Abandoned house causes problems for Raymondville neighborhood

The grass isn't always greener on the other side.

And neighbors on Fourth Street in Raymondville know that for a fact.

An abandoned house in the neighborhood is causing a lot of problems for neighbors, yet city officials say their hands are tied.

"It's an issue, said disgruntled neighbor Bano Cavazos. They need to do something with it soon."

Cavazos has lived in his home for almost seven years now.

But for the past two and a half years, he's been battling against problems caused by the abandoned house next door.

He said it's a breeding ground for insects, rodents, and even a target for vandalism.

"We've already had an issue where some guys came in and they broke this window and they broke those other windows," said Cavazos. "So we're like, ~well, what's next, TM you know. They're going to start coming in here and start using it as a drug house."

Cavazos says now he's also had rodent problems at his house, and so bad that it will cost him up to $8,000 just to get all the damages fixed.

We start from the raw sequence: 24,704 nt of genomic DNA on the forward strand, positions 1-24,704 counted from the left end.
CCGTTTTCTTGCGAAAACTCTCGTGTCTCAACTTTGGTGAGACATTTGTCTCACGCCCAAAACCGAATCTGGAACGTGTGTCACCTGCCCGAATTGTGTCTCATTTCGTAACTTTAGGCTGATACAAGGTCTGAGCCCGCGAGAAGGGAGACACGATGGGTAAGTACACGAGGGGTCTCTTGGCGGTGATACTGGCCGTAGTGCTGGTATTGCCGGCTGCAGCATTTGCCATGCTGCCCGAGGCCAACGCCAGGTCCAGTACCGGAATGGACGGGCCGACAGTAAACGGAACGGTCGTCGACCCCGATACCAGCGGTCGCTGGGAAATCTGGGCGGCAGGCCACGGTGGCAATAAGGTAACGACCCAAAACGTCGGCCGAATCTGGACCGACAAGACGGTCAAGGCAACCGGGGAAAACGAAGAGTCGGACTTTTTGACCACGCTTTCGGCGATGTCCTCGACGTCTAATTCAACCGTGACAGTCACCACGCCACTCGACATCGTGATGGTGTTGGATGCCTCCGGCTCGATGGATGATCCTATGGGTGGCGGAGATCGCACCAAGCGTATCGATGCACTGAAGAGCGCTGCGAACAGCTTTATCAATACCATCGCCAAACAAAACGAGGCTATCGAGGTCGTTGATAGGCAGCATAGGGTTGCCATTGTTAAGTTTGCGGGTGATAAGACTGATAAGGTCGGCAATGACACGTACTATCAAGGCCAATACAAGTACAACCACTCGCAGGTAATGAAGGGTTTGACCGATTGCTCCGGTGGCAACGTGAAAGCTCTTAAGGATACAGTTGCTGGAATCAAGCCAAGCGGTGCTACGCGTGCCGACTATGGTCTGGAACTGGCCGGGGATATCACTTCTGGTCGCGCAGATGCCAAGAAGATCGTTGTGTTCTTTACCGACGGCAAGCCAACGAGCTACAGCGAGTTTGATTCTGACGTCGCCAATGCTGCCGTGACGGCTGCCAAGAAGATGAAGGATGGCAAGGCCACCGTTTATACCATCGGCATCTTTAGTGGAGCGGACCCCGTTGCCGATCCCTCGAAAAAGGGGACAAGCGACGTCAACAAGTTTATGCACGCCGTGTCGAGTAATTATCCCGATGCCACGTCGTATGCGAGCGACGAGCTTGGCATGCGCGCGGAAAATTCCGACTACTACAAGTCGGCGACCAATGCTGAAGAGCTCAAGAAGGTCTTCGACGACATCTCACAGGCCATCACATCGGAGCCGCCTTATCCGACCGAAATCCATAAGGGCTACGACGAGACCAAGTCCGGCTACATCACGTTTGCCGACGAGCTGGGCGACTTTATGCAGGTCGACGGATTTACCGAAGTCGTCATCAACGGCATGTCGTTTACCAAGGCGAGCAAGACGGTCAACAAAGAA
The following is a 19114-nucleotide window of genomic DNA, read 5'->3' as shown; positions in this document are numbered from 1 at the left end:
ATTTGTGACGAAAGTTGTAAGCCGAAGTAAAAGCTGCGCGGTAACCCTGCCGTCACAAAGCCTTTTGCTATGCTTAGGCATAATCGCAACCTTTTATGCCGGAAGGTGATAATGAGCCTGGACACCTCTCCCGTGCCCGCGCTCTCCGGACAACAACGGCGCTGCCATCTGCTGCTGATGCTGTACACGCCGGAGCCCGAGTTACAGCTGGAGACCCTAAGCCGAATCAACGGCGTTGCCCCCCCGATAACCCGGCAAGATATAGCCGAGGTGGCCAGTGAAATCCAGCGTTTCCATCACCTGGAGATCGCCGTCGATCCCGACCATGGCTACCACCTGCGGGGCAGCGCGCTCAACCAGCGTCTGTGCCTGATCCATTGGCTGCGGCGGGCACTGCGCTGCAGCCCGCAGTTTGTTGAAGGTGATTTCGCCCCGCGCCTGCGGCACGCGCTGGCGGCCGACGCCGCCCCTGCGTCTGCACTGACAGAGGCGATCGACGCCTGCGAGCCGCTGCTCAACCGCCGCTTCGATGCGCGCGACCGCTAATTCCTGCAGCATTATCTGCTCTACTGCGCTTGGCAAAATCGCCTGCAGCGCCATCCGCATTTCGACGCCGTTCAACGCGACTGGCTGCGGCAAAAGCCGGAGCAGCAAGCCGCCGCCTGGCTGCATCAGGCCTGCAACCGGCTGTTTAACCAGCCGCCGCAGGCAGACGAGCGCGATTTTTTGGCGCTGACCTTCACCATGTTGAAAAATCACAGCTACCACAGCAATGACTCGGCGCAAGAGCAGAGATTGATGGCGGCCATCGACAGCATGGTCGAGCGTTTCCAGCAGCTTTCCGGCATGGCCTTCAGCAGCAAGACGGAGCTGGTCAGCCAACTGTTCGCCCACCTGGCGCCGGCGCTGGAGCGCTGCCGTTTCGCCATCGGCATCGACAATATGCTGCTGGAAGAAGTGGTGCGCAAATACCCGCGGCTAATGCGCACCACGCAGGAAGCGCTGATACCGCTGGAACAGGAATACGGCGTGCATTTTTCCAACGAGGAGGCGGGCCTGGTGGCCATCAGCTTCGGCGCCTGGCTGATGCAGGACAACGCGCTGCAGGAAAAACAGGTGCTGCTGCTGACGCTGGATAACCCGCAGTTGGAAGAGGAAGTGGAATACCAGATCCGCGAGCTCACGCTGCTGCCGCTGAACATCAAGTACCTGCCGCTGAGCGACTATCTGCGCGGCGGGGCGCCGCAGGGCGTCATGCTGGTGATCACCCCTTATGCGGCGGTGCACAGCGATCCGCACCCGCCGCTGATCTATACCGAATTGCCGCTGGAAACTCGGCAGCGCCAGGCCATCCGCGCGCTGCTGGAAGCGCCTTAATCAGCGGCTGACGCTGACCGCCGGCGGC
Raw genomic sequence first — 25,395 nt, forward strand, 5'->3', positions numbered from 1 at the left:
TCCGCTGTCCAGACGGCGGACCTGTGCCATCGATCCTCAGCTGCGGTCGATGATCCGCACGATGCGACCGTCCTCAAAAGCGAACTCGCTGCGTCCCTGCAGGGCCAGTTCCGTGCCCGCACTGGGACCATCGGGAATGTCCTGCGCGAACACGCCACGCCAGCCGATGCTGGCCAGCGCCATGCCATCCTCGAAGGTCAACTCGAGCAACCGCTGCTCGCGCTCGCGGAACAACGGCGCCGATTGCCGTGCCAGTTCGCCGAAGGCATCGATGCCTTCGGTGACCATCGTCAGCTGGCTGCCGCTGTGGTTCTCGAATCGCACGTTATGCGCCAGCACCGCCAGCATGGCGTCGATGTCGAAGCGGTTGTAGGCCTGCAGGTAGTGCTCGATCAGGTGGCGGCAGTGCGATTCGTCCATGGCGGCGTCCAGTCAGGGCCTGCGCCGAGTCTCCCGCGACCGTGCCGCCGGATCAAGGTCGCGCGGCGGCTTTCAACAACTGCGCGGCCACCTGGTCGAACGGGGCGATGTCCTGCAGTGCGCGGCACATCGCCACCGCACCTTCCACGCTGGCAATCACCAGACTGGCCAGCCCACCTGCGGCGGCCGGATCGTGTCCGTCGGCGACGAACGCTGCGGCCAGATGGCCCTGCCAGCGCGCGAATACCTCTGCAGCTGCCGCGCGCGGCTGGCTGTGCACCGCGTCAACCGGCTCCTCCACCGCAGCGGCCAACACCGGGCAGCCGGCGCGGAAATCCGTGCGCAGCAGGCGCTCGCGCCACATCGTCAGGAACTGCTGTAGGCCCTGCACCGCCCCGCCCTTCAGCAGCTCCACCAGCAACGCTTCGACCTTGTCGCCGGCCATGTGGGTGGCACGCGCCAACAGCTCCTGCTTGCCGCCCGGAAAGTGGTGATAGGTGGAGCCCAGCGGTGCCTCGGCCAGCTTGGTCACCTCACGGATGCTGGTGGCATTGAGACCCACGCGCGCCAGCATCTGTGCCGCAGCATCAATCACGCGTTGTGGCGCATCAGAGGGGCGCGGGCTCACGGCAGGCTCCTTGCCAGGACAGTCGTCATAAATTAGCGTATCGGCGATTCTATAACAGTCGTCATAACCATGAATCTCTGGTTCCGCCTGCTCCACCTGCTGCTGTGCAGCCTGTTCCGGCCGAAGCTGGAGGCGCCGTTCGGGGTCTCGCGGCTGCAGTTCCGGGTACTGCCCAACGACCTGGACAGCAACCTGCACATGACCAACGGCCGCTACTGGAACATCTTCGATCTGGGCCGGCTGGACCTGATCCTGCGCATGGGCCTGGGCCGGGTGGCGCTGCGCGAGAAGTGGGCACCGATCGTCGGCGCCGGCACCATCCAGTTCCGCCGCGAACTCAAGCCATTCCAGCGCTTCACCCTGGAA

"There's been numerous complaints, said Cavazos. I've gone over to the city officials and talked to them personally. I sat down with the city manager and told him about this issue. And again, it goes back to legal actions."

And according to Raymondville City Code Enforcer Andres Chavez, legal action is what the city plans to do next.

But as far as bulldozing the house, the city says their hands are tied due to a recent supreme court ruling called Stewart vs. The City of Dallas.

This means if a city eliminates a home and the owner believes the home had some monetary value, the city could be ordered to pay the owner the full cost of the home.

And that's a chance the city Raymondville does not want to take.

"I understand there's a frustration with the neighbors, said Chavez. We'll do as much as we can, especially with the condition and the way the property is."

The city admits to giving the owners of the abandoned property multiple extensions to fix the house.

However, they say no more.

As of now, it's a waiting game to see when the city attorney can take legal action against the homeowners.

But it still leaves neighbors frustrated, waiting for something to be done, if anything at all.